Translated by Jelena Kitamura
Tokyo's Sengakuji - Where The Brave 47 Ronin Sleep
Sengakuji, the temple of Soto Sect, located in Minato ward of Tokyo, is visited by many people interested in the life and death of the famous 47 Ronin of Ako, known for the Chushingura Incident. Read about the temple's events and spots down below.
Written by Yumiko Delor
Welcome to Sengakuji!
Sengakuji is located in Minato ward of Tokyo, and is a temple of Soto Buddhist sect (Sotoshu: a sect originally part of Zen Buddhism). It was built by Tokugawa Ieyasu in 1612, the founder of Edo Shogunate (Bakufu) in Japan.
The first Sengakuji actually existed in Chiyoda ward but perished due to a great fire in 1641. The grandson of the great Tokugawa Ieyasu, Tokugawa Iemitsu, then decided to have it rebuilt again and ordered five daimyos, including the lord of the Ako Domain (*1), Asano, to build a new version of the temple where it stands today.
Probably the most famous episode related to the Ako Domain is the great 47 Ronin of Ako (the samurais of the Ako Domain; *2) avenging their lord and dying together by committing seppuku (ritual suicide by cutting open one’s stomach) – or the so-called Chushingura episode.
Those ronin warriors were praised for their devotion and loyalty to their lord after their death, so they were often also called the Loyal Ronin of Ako (Ako Gishi; *3). And the very place where these brave men were buried is precisely here, at Sengakuji. With The 47 Ako Ronin Museum showing the property that once belonged to the 47 Ronins, and 47 wooden statues of the warriors standing tall at The Ronin Statue Museum, this temple is a must-visit place for any Chushingura fan out there, and they just keep coming every day.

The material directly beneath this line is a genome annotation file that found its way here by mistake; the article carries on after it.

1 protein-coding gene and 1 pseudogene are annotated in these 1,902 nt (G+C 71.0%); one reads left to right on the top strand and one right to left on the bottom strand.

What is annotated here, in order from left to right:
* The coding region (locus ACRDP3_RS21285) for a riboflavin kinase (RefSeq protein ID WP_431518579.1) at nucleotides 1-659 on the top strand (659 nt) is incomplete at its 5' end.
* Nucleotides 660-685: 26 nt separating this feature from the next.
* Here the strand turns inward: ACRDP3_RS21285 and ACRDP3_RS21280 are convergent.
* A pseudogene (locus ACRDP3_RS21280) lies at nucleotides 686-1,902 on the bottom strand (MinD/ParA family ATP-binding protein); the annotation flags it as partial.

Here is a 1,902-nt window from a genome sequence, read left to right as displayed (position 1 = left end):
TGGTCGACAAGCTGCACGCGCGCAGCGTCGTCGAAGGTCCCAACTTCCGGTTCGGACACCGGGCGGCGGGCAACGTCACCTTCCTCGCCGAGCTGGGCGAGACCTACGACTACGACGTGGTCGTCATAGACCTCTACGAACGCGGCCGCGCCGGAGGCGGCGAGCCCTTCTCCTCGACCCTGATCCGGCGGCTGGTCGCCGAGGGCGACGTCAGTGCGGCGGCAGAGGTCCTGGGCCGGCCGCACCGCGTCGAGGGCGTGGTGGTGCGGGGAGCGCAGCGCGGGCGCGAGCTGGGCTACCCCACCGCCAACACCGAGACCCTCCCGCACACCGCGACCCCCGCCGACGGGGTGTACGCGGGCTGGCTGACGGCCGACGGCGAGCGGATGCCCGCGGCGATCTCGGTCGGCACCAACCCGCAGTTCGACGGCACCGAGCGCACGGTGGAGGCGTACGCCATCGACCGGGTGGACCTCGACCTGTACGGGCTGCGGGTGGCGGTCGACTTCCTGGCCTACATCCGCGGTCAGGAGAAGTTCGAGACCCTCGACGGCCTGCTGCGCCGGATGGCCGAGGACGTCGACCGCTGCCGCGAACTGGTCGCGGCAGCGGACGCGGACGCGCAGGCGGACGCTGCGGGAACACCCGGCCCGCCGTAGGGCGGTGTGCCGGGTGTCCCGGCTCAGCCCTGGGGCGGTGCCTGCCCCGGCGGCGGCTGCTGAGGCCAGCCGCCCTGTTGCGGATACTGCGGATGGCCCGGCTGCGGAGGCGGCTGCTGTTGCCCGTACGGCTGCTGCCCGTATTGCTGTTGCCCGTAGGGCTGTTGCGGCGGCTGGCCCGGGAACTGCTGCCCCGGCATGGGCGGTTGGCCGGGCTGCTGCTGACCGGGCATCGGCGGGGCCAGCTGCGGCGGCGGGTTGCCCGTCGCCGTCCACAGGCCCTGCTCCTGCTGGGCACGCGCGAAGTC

*1 Ako: the area around Ako city in Hyogo prefecture today.
*2 Roshi: also called Ronin; the name for the samurai warriors who lost their lord or no longer serve a lord.
*3 Gishi: a term describing a person with a strong sense of justice and fidelity to principle.
Basic Information about Sengakuji
The opening and closing hours of the temple’s gates are different for summer and winter days – from April 1st until September 30th, it is open from 7:00 until 18:00 and from October 1st until March 31st, it is open from 7:00 until 17:00.
As for the Ako Gishi Museum (The 47 Ako Ronin Museum), during the summer it is open from 9:00 until 16:30, and during the winter it is open from 9:00 until 16:00. The entrance admission to the temple grounds is free of charge.
However, there is an admission fee for entering the Ako Gishi Museum and the Ronin Statue Museum. The price includes the admission fee for both of the facilities and is 500 yen for adults, 400 yen for junior high school students and high school students, and 250 yen for children over the age of 10.
How to Get to Sengakuji
The nearest station to the Sengakuji is Sengakuji Station of the Toei Asakusa Line; it takes about one minute on foot to get to the temple from the station.
How to Get There from Tokyo Station
If you’re heading to Sengakuji from Tokyo Station, ride the Yamanote Line train bound for Shinagawa, then change trains at Shinbashi Station and ride the Toei Asakusa Line. It shouldn’t take more than 15 minutes to arrive at Sengakuji Station, including the time needed for changing trains, and the fare is 320 yen.
How to Get There from Shinjuku Station
If your starting point is Shinjuku Station, ride the Toei Subway Oedo Line bound for Roppongi-Daimon, and change trains at Daimon Station to the Toei Asakusa Line bound for Asakusa. To get to Sengakuji Station, it will take around 25 minutes and cost 270 yen.